There are lots of other parishes making a special effort this Lent. You may find one right near you. This church might not have a fancy website, so just stop in and chances are you’ll see some signs or weekly bulletins. Pick one up. You may be pleasantly surprised to discover that your most meaningful Lent ever is right in your own neighborhood.

If you know of any parish or online Lenten programs you want to share, just  let me know by commenting below.

A blessed Lent to you.


Let’s hear it for San Giuseppe

Wednesday, March 17th, 2010

Correct me if I am wrong but I am not aware that anyone has ever asked the Archbishop of New York to lift the Lenten abstinence rule when the feast of St. Joseph (March 19) falls on a Friday, as it does this year. Yet, whenever St. Patrick’s Day falls on a Lenten Friday, there’s big outcry for an exception to the meatless Friday regulation.

As they used to say in my old neighborhood, “that’s no fair.”

Now you might have thought that with my Irish name and semi-Irish heritage, I would be blogging about Patrick’s Feast today.  Well, I’ve looked around and it appears that everyone, up to and including the Pope, has that pretty well covered.

So….let’s turn to the big story on St. Joseph – from his place in Scripture to some nice ways to observe his feast, besides attending Mass: what to cook and what to bake, a song or two and, of course, the connection between him and the return of the swallows to Capistrano on March 19. I’ve discovered that it’s customary to eat fish on Joseph’s feast, wherever  day it falls on the calendar.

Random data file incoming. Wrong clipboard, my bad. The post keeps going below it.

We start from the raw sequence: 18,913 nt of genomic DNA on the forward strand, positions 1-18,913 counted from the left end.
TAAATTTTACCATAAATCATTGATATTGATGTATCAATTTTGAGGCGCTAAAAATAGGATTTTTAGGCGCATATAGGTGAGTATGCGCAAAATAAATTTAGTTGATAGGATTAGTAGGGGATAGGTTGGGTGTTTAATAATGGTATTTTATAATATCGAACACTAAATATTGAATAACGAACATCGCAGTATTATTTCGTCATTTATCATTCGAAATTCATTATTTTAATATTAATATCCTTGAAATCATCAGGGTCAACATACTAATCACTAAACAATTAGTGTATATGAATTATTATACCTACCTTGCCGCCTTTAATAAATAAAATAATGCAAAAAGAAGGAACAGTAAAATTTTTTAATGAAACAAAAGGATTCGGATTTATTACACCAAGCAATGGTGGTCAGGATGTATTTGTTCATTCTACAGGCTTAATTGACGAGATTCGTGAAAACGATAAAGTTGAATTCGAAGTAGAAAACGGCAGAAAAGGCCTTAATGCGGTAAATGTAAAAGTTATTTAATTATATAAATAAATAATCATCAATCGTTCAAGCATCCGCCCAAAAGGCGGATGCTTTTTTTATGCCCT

And by the way, St. Joseph actually is a more important saint than Patrick. I heard this myself in my parish church on Sunday. It’s that great big one on Fifth Avenue and 50th Street.

So Happy St. Joseph’s Day to you and prayerful thanks to this strong, quiet man for being a role model for husbands and fathers.

Lent at the last minute

Tuesday, February 16th, 2010

Here we are with Lent upon us. Have you decided how you and your loved ones will keep this holy season?  No? To be honest, I haven’t either and I suspect we are not alone.

Perhaps the February snows have literally bogged us down. It’s snowing again here in Manhattan.  Or maybe the President’s Day weekend and Valentine’s Day got in the way. Or maybe, just maybe, life is so much more hectic than it was just a few years ago.

However, longing for simpler days won’t bring them back…and perhaps they were not so simple anyway. But that doesn’t mean we can’t de-clutter a small portion of each day,  setting aside a few minutes for prayer and meditation on the greatest-ever act of love: our redemption by Jesus Christ.

Beginning on Ash Wednesday, my wonderful colleague and Archdiocesan Catechetical Office webmaster, Jim Connell, provides “Lent 2000: Journeying in Faith” for you. Visit each day of Lent and join with your archdiocesan, regional and parish catechetical leaders and catechists.

Here are more Lenten web resources for daily prayer, reflections on the Sunday readings, and a special Lenten Day of Prayer and Reflection for catechetical leaders, catechists, and all adults who would like to join us at Maryknoll Seminary in Ossining, N.Y., on March 3.

Sacred Space – The Irish Jesuits and available in several languages

Keeping Lent with St. Luke – “Thinking Faith” at the British Jesuits

Thoughts for Lent from St. Augustine – from the Augustinians of the Midwest

Lenten Day of Prayer – Archdiocesan Catechetical Office – March 3

I will add more  resources as I find them and invite you to submit some of your favorite Lenten spirituality sites  (of course, I will have to review them and decide whether or not to publish them here).

A Blessed Lent.